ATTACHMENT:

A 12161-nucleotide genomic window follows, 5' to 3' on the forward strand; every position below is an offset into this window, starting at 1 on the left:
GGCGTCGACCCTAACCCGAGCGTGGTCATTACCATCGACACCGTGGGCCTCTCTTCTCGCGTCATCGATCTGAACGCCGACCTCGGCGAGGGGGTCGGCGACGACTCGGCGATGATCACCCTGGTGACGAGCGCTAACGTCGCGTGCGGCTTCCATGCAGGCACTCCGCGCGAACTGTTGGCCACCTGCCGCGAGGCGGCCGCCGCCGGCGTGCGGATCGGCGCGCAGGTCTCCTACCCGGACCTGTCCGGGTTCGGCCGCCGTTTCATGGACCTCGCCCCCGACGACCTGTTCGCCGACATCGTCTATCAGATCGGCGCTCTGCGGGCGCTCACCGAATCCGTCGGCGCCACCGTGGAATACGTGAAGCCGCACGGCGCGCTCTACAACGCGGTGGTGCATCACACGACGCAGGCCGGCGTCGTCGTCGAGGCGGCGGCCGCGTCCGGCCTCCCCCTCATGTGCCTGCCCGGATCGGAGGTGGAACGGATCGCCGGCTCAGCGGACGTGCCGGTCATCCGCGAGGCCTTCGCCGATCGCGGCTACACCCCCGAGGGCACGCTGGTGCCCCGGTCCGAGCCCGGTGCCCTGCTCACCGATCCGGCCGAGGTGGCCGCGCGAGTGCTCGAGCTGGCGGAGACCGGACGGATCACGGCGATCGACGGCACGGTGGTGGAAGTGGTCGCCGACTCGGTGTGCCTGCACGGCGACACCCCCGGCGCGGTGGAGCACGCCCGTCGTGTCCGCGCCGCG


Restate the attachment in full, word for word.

A 12161-nucleotide genomic window follows, 5' to 3' on the forward strand; every position below is an offset into this window, starting at 1 on the left:
GGCGTCGACCCTAACCCGAGCGTGGTCATTACCATCGACACCGTGGGCCTCTCTTCTCGCGTCATCGATCTGAACGCCGACCTCGGCGAGGGGGTCGGCGACGACTCGGCGATGATCACCCTGGTGACGAGCGCTAACGTCGCGTGCGGCTTCCATGCAGGCACTCCGCGCGAACTGTTGGCCACCTGCCGCGAGGCGGCCGCCGCCGGCGTGCGGATCGGCGCGCAGGTCTCCTACCCGGACCTGTCCGGGTTCGGCCGCCGTTTCATGGACCTCGCCCCCGACGACCTGTTCGCCGACATCGTCTATCAGATCGGCGCTCTGCGGGCGCTCACCGAATCCGTCGGCGCCACCGTGGAATACGTGAAGCCGCACGGCGCGCTCTACAACGCGGTGGTGCATCACACGACGCAGGCCGGCGTCGTCGTCGAGGCGGCGGCCGCGTCCGGCCTCCCCCTCATGTGCCTGCCCGGATCGGAGGTGGAACGGATCGCCGGCTCAGCGGACGTGCCGGTCATCCGCGAGGCCTTCGCCGATCGCGGCTACACCCCCGAGGGCACGCTGGTGCCCCGGTCCGAGCCCGGTGCCCTGCTCACCGATCCGGCCGAGGTGGCCGCGCGAGTGCTCGAGCTGGCGGAGACCGGACGGATCACGGCGATCGACGGCACGGTGGTGGAAGTGGTCGCCGACTCGGTGTGCCTGCACGGCGACACCCCCGGCGCGGTGGAGCACGCCCGTCGTGTCCGCGCCGCG